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Ballet in China> Beijing Review Archive> 1970s
UPDATED: February 23, 2010 NO. 35 AUGUST 27, 1976
Sons and Daughters of the Grassland

A scene from Sons and Daughters of the Grassland

The dance-drama Sons and Daughters of the Grassland has been a big hit throughout China, particularly among the youngsters and children. This is because of its revolutionary political content and rich dance idioms, its vividly expressive and graceful movements.

The main characters are two youngsters of China's Mongolian nationality, Temur and his younger sister Schin, whose fine revolutionary qualities - courage, tenacity and wholehearted devotion to the public interests - are highlighted in the dance-drama.

The scene is the pasturelands of the Inner Mongolian Autonomous Region in China's northern frontier.

Early one morning when the first rays of the sun are lighting up the sky, Temur, Schin and some other herdsmen begin a new day's work in a joyous atmosphere. Seeing the bustling activity on the pastures which he once owned, the reactionary herd-owner Bayan who dreams of a counter-revolutionary restoration lashes with his whip at the sheep belonging to the people's commune in a fit of fiendish frenzy. Bayan's reactionary behaviour is exposed and severely criticized by Temur and his sister.

Later while the two youngsters are out grazing the sheep, they are caught in a sudden blizzard. Frightened by the howling wind and swirling snow, the sheep scatter. Fighting against the blinding snowstorm to protect the sheep, they finally succeed in driving them to a pen. One of the lambs is lost, and after they set out to look for it, Bayan sneaks up in the dark, flings open the door of the pen and stampedes the flock.

On their return, the two youngsters find a knife sheath outside the pen and realize that there has been a deliberate sabotage by Bayan. Taking the sheath with them, they go after the sheep in the teeth of the snowstorm, totally disregarding their own safety.

On the vast blizzard-swept grasslands, they protect the commune's flock with great determination, regardless of hunger, severe cold and fatigue and displaying revolutionary optimism and revolutionary heroism in the face of difficulties.

Before long Bayan catches up with them and tries to take back the sheath so as to get rid of the evidence of his crimes. Courageously, the two youngsters fight the reactionary herd-owner with bare hands.

Meanwhile, some herdsmen and PLA (People's Liberation Army) patrols are anxiously searching for the two little heroes. After a whole day and night's search, they finally come to the rescue of Temur and Schin, while Bayan receives his well-deserved punishment.

In creating this dance-drama, the scriptwriters were probably inspired by what had really happened in the Inner Mongolian Autonomous Region on February 9, 1964. On that day, 11-year-old Lungmei and 9-yearold Yujung, two sisters of Mongolian nationality, battled against a blizzard for 24 hours on end to protect the sheep of their people's commune. For this they were awarded the title of honour - the "heroic little sisters on the grasslands," But the typical images of the two youngsters in the dance-drama give expression to the fine qualities of the youngsters and children in China today.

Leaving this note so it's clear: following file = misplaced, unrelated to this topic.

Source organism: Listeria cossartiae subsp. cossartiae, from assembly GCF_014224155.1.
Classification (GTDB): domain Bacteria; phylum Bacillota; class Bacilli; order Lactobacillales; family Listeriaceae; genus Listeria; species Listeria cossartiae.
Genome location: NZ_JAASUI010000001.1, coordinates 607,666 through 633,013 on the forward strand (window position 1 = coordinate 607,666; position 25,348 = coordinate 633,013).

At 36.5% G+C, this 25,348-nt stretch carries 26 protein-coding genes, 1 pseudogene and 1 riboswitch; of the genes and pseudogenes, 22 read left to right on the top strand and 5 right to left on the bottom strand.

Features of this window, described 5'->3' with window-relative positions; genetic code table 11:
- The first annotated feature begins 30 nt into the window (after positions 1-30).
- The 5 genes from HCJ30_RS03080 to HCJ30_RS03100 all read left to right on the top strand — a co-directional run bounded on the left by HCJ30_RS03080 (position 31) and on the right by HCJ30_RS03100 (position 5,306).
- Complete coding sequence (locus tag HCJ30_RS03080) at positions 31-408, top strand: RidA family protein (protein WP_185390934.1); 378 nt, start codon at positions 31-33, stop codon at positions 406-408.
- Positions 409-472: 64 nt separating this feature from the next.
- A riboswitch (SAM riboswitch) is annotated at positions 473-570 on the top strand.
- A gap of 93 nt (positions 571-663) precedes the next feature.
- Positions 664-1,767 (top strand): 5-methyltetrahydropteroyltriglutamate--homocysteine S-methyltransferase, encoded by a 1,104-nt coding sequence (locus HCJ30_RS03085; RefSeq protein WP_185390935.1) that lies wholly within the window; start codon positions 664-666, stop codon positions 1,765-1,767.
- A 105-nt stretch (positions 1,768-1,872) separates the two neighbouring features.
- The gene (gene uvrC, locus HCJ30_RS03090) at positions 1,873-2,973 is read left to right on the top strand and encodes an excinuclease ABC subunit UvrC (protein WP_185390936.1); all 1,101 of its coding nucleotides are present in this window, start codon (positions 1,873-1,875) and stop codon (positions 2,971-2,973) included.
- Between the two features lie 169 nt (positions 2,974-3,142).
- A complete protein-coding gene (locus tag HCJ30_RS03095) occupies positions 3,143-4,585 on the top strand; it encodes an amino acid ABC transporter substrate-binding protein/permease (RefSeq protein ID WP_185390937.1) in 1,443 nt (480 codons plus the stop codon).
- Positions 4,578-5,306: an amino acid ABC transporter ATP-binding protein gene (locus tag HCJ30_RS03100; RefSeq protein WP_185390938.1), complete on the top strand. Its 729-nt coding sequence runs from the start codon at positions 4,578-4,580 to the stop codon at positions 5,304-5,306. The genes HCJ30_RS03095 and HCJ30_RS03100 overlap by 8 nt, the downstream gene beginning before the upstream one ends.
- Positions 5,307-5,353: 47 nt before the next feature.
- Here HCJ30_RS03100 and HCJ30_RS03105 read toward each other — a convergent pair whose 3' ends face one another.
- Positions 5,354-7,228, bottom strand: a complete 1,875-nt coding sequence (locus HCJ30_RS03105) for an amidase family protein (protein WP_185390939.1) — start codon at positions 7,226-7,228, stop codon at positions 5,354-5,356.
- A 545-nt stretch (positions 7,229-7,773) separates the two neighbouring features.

The dance-drama embodies the salient features of our age and the characteristics of the Mongolian nationality and the younger generation.

The spirit of our time as shown in socialist literature and art finds concentrated expression in the proletarian heroes in literary and art works who are a new generation of people determined to make a clean break with the concept of private ownership. Temur and Schin are typical examples. In China today, the younger generation is nurtured by Marxism-Leninism-Mao Zedong Thought since childhood and therefore is capable of waging struggles selflessly and dauntlessly against class enemies and against any kind of difficulty.

This dance-drama which mirrors the life and struggle of the Mongolians adopts the movements of classical ballet as well as those of the Mongolian folk dance. This accounts for its distinctive national flavour.

It fully brings out the wisdom, strength and enthusiasm of the two little heroes. By executing healthy and graceful dance movements, Temur and Schin are like two eaglets gliding and swallows darting across the sky. The movements depict both the personality of heroes and the characteristics of children. Lovely and moving, their images have a strong impact of intimacy on the young theatre-goers.

An outstanding literary work for youngsters and children, this dance-drama ranks with the model revolutionary ballets The Red Detachment of Women, The White-Haired Girl and Ode to the Yimeng Mountains.

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